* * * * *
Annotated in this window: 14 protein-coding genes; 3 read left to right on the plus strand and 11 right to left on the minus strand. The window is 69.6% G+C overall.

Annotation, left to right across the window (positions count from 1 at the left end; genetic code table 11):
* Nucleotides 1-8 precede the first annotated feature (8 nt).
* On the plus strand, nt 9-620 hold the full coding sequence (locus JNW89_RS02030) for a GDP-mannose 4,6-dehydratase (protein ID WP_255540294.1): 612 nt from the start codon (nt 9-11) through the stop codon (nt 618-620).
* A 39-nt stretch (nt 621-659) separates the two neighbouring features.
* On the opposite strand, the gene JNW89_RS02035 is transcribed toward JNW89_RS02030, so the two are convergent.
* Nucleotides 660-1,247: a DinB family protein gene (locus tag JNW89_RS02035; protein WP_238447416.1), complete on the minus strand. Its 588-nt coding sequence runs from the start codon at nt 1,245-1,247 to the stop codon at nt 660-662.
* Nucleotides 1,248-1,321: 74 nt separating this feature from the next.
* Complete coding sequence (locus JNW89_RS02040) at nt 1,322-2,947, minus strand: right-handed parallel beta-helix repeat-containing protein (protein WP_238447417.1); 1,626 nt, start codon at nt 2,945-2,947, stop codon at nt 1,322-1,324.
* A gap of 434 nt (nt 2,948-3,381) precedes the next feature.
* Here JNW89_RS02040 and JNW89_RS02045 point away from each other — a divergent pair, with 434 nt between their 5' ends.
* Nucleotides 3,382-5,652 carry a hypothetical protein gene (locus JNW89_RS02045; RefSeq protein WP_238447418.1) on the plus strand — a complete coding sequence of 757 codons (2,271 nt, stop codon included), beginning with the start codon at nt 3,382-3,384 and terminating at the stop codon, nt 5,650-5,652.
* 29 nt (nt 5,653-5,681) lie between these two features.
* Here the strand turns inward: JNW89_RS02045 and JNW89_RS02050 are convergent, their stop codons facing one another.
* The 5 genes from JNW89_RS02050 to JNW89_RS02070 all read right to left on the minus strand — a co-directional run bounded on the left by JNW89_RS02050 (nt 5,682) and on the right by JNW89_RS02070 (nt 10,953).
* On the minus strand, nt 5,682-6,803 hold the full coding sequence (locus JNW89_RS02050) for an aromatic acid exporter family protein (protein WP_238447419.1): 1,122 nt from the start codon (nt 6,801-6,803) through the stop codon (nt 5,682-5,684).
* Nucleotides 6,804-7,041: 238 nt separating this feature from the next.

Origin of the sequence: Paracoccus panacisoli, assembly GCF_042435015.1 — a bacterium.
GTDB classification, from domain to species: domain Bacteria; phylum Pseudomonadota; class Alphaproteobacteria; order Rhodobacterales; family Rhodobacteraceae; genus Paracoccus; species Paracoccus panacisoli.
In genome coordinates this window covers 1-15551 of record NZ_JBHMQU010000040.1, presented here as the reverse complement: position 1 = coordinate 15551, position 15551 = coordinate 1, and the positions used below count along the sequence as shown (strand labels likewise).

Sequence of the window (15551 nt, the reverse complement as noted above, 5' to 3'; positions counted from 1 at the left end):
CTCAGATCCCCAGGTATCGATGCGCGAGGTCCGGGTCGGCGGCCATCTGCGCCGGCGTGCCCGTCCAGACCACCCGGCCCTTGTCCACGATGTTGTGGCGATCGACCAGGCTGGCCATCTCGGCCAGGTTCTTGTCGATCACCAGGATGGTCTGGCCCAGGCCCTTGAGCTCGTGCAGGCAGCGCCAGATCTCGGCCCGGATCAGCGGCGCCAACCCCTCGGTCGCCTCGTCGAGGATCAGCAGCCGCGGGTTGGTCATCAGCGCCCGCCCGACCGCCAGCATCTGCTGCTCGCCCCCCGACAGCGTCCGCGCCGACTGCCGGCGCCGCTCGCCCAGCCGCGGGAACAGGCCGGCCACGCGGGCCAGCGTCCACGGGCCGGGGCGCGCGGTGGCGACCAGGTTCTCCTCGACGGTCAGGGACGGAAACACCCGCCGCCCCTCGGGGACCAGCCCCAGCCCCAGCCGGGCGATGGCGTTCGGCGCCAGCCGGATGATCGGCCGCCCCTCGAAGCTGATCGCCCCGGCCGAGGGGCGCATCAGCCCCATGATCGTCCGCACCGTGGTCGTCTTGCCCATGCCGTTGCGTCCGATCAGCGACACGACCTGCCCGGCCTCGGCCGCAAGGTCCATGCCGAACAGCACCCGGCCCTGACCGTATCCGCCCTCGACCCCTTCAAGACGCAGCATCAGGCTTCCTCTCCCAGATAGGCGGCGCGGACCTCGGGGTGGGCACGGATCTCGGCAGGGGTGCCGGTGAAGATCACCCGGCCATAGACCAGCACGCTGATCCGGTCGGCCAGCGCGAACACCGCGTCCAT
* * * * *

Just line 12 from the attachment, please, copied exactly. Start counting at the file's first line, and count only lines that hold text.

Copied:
* Nucleotides 3,382-5,652 carry a hypothetical protein gene (locus JNW89_RS02045; RefSeq protein WP_238447418.1) on the plus strand — a complete coding sequence of 757 codons (2,271 nt, stop codon included), beginning with the start codon at nt 3,382-3,384 and terminating at the stop codon, nt 5,650-5,652.